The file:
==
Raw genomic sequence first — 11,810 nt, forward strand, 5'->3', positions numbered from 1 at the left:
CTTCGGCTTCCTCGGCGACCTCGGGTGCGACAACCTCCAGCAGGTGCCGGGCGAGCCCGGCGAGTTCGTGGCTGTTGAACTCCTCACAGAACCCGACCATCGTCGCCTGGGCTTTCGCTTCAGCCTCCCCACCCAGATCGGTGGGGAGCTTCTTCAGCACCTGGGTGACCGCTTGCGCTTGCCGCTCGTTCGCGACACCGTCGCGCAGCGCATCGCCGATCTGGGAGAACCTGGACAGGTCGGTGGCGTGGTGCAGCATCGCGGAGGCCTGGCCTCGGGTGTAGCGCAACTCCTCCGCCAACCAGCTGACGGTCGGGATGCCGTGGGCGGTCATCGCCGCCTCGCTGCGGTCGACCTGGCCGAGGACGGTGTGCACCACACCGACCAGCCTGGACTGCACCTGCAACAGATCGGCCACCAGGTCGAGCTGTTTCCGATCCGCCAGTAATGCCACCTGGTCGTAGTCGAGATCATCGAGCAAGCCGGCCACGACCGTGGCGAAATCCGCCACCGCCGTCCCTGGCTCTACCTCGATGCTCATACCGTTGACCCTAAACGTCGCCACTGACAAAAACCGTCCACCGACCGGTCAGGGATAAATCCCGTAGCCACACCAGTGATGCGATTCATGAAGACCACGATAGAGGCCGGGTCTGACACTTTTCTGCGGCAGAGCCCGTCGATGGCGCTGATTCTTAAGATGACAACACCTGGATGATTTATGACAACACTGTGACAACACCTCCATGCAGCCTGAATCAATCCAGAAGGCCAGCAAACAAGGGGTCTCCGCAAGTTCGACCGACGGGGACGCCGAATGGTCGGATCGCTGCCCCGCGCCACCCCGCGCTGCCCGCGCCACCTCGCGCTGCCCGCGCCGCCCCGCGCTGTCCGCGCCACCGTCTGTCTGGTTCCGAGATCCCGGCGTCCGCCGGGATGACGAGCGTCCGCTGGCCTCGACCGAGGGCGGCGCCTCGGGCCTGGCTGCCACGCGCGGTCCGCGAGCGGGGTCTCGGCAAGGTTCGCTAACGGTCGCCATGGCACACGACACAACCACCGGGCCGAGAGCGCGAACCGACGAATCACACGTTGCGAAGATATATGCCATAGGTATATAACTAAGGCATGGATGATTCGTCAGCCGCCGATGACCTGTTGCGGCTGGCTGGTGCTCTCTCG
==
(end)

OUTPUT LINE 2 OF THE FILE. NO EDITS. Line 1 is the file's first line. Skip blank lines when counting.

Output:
CTTCGGCTTCCTCGGCGACCTCGGGTGCGACAACCTCCAGCAGGTGCCGGGCGAGCCCGGCGAGTTCGTGGCTGTTGAACTCCTCACAGAACCCGACCATCGTCGCCTGGGCTTTCGCTTCAGCCTCCCCACCCAGATCGGTGGGGAGCTTCTTCAGCACCTGGGTGACCGCTTGCGCTTGCCGCTCGTTCGCGACACCGTCGCGCAGCGCATCGCCGATCTGGGAGAACCTGGACAGGTCGGTGGCGTGGTGCAGCATCGCGGAGGCCTGGCCTCGGGTGTAGCGCAACTCCTCCGCCAACCAGCTGACGGTCGGGATGCCGTGGGCGGTCATCGCCGCCTCGCTGCGGTCGACCTGGCCGAGGACGGTGTGCACCACACCGACCAGCCTGGACTGCACCTGCAACAGATCGGCCACCAGGTCGAGCTGTTTCCGATCCGCCAGTAATGCCACCTGGTCGTAGTCGAGATCATCGAGCAAGCCGGCCACGACCGTGGCGAAATCCGCCACCGCCGTCCCTGGCTCTACCTCGATGCTCATACCGTTGACCCTAAACGTCGCCACTGACAAAAACCGTCCACCGACCGGTCAGGGATAAATCCCGTAGCCACACCAGTGATGCGATTCATGAAGACCACGATAGAGGCCGGGTCTGACACTTTTCTGCGGCAGAGCCCGTCGATGGCGCTGATTCTTAAGATGACAACACCTGGATGATTTATGACAACACTGTGACAACACCTCCATGCAGCCTGAATCAATCCAGAAGGCCAGCAAACAAGGGGTCTCCGCAAGTTCGACCGACGGGGACGCCGAATGGTCGGATCGCTGCCCCGCGCCACCCCGCGCTGCCCGCGCCACCTCGCGCTGCCCGCGCCGCCCCGCGCTGTCCGCGCCACCGTCTGTCTGGTTCCGAGATCCCGGCGTCCGCCGGGATGACGAGCGTCCGCTGGCCTCGACCGAGGGCGGCGCCTCGGGCCTGGCTGCCACGCGCGGTCCGCGAGCGGGGTCTCGGCAAGGTTCGCTAACGGTCGCCATGGCACACGACACAACCACCGGGCCGAGAGCGCGAACCGACGAATCACACGTTGCGAAGATATATGCCATAGGTATATAACTAAGGCATGGATGATTCGTCAGCCGCCGATGACCTGTTGCGGCTGGCTGGTGCTCTCTCG